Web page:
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The haymaking process begins by planting grass. The ideal type of grass for making hay depends on your region’s climate and the animals you’ll be feeding. You can use:

  • Ryegrass (Lolium species)
  • Fescues (Festuca species)
  • Timothy grass
  • Orchard grass
  • Bermuda grass

After harvesting the grass, the next step is drying it in open fields under the sun.

Once the moisture content reduces to about 12%, pack the grass into bales. Hay bales can be either round or square, with the round bales often larger than the squares. The shape of the hay bales depends on the machinery used to pack them.

Finally, store the hay bales in a dry environment like a barn.

What is Silage?

Silage rolled up and wrapped in fields

Silage is different from hay because it’s fermented and wrapped in plastic. Silage is fermented forage made from green grass, legumes, or grass crops such as maize and sorghum. 

These organic materials are cut, compacted into bundles, wrapped with polythene sheets, and stored in silos. 

Silage should have 40-60% moisture content. If it’s higher than 60%, the silage will get spoilt and lose nutrients. If it’s too dry (12-40% moisture content), it’s known as haylage.

How to Make Silage

Farm equipment creating silage

Making silage is more complex than making hay. It also takes longer. However, it’s not as dependent on the weather.

Making silage begins by planting the foliage. You can use either of the following:

  • Grass
  • Cereal crops like corn or sorghum
  • Legumes like clovers or alfalfa

Harvesting should be done when the grass or crop is still green.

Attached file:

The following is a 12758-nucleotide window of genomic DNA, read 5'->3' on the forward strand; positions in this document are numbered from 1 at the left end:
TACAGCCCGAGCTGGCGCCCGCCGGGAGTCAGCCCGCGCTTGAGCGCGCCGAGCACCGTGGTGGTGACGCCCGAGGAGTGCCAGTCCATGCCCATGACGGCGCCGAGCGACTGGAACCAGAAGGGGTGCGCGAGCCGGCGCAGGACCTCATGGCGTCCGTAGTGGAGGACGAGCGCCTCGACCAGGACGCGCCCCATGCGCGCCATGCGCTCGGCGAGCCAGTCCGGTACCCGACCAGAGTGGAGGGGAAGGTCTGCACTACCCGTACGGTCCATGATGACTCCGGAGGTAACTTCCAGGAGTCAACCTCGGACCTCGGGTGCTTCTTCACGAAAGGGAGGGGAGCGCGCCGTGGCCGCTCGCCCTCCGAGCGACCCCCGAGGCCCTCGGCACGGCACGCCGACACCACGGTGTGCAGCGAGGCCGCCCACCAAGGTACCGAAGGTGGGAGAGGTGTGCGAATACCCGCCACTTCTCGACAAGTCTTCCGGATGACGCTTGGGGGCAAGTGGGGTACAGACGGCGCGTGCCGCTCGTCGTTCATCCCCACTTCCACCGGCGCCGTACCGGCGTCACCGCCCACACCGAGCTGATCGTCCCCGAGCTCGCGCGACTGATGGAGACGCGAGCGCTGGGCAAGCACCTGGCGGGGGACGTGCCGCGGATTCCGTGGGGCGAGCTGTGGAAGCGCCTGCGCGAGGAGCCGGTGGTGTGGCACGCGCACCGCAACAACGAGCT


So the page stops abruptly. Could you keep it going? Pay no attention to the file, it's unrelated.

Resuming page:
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Chop up the grass and pack it into well-compacted bundles. Seal each bundle with multiple layers of plastic wraps. The sealed bundles should be left to ferment for about 21 days before they form silage that’s ready to feed your livestock.

The Silage Fermentation Process

Packaging foliage clippings into air-tight bundles using plastic wraps prevents air from getting into contact with the foliage.

The seal creates an anaerobic environment conducive to microbes. The microbes break down the water-soluble carbohydrate component of the foliage through anaerobic fermentation.

The fermentation process results in the production of organic acids (acetic and lactic acid), which reduce the pH level in the bundle of forage. The acidic environment stops the growth of microbes. At that point, the silage is ready for use.


Catherine is a farming enthusiast. She’s lived on a farm for the most part of her life and this stirred her interest to know more about agriculture—both crop farming and animal keeping. Coupled with her love for writing, Catherine enjoys sharing her farming experiences plus researching and writing on the latest in the sector.